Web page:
Client Spotlight: Sallie B.
Meet Sallie, a student at Wheelock College who is wrapping up her studies this spring. Sallie ran on the Wheelock cross-country team for a few seasons and had begun to experience some discomfort that is all too common with high-volume running. She came to The TR looking to incorporate strength training into her routine to get stronger, improve her running mechanics and, in her own words, “make the most of my body.”
One of the best things about training Sallie is that she always shows up to her sessions with a big smile and a fantastic attitude. (In fact, she has been known to smile in the middle of a Turkish Get-up.) We put together a training program that would fit into her busy schedule and address areas that have caused her problems in the past. Last fall, a stronger, leaner, and more badass Sallie completed her first two half-marathons six weeks apart, injury-free.
Here is Sallie’s story, in her own words:
What were your times in your two fall half-marathons?
I ran my first (ever) half-marathon on October 12th 2014, and my time was 1:53:09. I ran my second half on November 23rd in 1:44:35. [Editor’s note: That’s almost a 40 second-per-mile improvement. Over 13.1 miles, that’s no small feat.]
You ran cross-country in college, which features much shorter distances than 13.1 miles. Why did you want to take on the half-marathon distance?
I couldn’t run cross-country this fall because of an internship, but I wanted to keep running. I always really enjoyed our long runs of eight to ten miles during cross-country practices. So, to keep myself motivated, I signed up for a half marathon, a challenging but achievable goal for myself.
What were your goals and expectations as you began your half-marathon training program?
I expected to run a whole lot more than I did. I imagined that I would need to run five, maybe six days a week to train like I did for cross-country. I asked Chris to design a training program for me, and was surprised that the program included only two short runs and one long run a week. The program proved to be so sane and easy to incorporate into my schedule. And I never got injured!
At first, my only goal was to finish the half. Then, as the race got closer, I figured that I would be happy to run under ten-minute miles on race day. I didn’t use a watch while I was training, so I didn’t know what my pace was over long distances until I ran my first half. I was excited to see my time!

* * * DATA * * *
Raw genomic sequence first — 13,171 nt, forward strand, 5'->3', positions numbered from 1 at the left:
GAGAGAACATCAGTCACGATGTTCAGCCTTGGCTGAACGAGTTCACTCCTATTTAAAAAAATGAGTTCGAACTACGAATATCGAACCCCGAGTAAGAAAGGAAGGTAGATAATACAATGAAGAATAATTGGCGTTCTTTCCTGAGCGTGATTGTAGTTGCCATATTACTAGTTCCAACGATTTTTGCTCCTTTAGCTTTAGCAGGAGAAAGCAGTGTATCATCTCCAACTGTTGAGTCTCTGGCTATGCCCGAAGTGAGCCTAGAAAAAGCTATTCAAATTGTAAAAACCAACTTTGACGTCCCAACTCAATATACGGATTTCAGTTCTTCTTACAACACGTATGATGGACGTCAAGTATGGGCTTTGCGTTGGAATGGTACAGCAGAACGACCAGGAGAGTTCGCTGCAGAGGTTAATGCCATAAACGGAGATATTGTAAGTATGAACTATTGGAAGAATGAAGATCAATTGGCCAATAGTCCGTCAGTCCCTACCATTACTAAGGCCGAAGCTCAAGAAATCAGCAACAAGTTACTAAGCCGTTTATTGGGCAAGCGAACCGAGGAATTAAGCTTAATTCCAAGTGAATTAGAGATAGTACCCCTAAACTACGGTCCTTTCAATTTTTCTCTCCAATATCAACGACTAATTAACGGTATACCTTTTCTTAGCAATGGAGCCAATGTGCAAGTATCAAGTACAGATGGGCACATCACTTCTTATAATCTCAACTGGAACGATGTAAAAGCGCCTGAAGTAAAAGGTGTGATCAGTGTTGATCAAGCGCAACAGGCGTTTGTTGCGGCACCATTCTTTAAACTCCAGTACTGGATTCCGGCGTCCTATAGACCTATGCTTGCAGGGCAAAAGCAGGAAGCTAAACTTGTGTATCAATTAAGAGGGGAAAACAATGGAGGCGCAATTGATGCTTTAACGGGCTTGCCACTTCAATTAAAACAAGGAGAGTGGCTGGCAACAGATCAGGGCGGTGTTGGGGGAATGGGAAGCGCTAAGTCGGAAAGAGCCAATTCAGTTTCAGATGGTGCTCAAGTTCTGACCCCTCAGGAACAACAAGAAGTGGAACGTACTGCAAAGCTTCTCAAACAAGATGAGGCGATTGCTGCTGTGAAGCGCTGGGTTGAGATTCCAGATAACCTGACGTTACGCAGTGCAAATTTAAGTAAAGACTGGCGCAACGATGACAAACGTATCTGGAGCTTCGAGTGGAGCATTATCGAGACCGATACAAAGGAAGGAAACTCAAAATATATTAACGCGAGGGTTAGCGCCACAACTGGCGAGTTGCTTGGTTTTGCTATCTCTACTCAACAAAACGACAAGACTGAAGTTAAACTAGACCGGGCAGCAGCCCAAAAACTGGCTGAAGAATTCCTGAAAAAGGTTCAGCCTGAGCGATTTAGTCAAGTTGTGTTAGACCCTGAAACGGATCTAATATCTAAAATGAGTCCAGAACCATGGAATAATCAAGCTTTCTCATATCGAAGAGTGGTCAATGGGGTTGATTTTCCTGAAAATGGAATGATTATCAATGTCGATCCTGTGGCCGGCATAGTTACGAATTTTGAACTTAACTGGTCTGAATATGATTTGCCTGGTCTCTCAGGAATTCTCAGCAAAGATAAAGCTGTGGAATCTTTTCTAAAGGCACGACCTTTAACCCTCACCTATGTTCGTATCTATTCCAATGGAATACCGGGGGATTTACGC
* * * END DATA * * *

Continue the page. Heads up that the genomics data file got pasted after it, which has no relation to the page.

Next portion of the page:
How was your half-marathon experience different with strength training versus without?
Oh my gosh, so different. I actually went to the athletic trainer at my college during my last cross-country season in 2013 because of the tension and discomfort that would develop in my back and shoulders on our long runs. They told me that my symptoms were the result of muscle weakness. Their diagnosis inspired me to sign up for my first session with Chris at The Training Room shortly after my season ended. This past fall was the first time I ran regularly while doing strength training, and I noticed a huge difference in my form. My core now feels solid when I run and my shoulders and arms are relaxed. Running feels so much more efficient and natural— so much more enjoyable. I feel like I could run forever. And, remember, while I was training, I was actually running less than I was during cross-country season. Strength training made the difference.
What have you learned about yourself during training?
I’m currently in college, and throughout my academic career, long-term assignments have been a challenge for me. I have a hard time breaking assignments down into smaller tasks, making a plan for accomplishing those tasks, and, finally, following through with that plan. Signing up for a half-marathon was like committing to a long-term project. I certainly had some doubt in myself. I was only like 80% sure that I was going to follow the training program Chris made for me and be in good enough shape to run the 13.1 miles by race time. Well, I did follow through. I never missed a run, rain or shine. Through this training experience, I realized my own power to hold myself accountable, and the satisfaction that comes with seizing the moment and following through, even when I don’t want to. I also realized how beneficial it is for me to engage in physical challenges. The work behind so many of my every day accomplishments is intangible. The physical work of a long run is satisfying in what is, for me, a very different and important way. So is the accomplishment of running however many miles. It feels so different than the accomplishment of writing 5 emails or reading a chapter of a textbook. Running also changed my perspective on tasks, especially schoolwork. I’d be like, “I just ran 12 miles; sitting down and writing two pages of a paper is no problem.”
For 2015, Sallie is planning on completing a Tough Mudder and half-marathon in the spring, as well as 2 more half-marathons in the fall. In the weight room, she is working toward a 24kg Turkish Get-up and is right around the corner from body-weight chin-ups. (Oh, and she’ll be smiling along the way.)
Leave a Reply